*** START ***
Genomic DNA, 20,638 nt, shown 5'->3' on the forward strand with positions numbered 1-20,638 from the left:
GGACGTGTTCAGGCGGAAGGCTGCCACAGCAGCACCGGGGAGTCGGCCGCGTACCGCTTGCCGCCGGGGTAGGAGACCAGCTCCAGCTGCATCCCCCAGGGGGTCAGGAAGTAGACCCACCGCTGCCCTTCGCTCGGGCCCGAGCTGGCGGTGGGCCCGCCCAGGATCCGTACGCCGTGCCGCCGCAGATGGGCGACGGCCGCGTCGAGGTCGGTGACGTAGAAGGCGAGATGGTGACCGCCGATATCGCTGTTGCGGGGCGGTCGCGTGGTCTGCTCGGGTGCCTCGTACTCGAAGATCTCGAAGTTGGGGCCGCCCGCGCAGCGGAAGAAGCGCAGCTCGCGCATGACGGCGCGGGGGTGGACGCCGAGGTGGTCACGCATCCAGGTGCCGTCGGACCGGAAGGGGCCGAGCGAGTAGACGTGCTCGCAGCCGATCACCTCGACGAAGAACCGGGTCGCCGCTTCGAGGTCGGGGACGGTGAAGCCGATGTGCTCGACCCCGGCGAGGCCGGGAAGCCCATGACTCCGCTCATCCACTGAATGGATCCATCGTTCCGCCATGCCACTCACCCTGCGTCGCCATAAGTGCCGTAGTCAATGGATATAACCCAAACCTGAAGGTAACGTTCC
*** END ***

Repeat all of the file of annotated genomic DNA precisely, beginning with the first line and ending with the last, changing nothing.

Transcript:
Genomic DNA, 20,638 nt, shown 5'->3' on the forward strand with positions numbered 1-20,638 from the left:
GGACGTGTTCAGGCGGAAGGCTGCCACAGCAGCACCGGGGAGTCGGCCGCGTACCGCTTGCCGCCGGGGTAGGAGACCAGCTCCAGCTGCATCCCCCAGGGGGTCAGGAAGTAGACCCACCGCTGCCCTTCGCTCGGGCCCGAGCTGGCGGTGGGCCCGCCCAGGATCCGTACGCCGTGCCGCCGCAGATGGGCGACGGCCGCGTCGAGGTCGGTGACGTAGAAGGCGAGATGGTGACCGCCGATATCGCTGTTGCGGGGCGGTCGCGTGGTCTGCTCGGGTGCCTCGTACTCGAAGATCTCGAAGTTGGGGCCGCCCGCGCAGCGGAAGAAGCGCAGCTCGCGCATGACGGCGCGGGGGTGGACGCCGAGGTGGTCACGCATCCAGGTGCCGTCGGACCGGAAGGGGCCGAGCGAGTAGACGTGCTCGCAGCCGATCACCTCGACGAAGAACCGGGTCGCCGCTTCGAGGTCGGGGACGGTGAAGCCGATGTGCTCGACCCCGGCGAGGCCGGGAAGCCCATGACTCCGCTCATCCACTGAATGGATCCATCGTTCCGCCATGCCACTCACCCTGCGTCGCCATAAGTGCCGTAGTCAATGGATATAACCCAAACCTGAAGGTAACGTTCC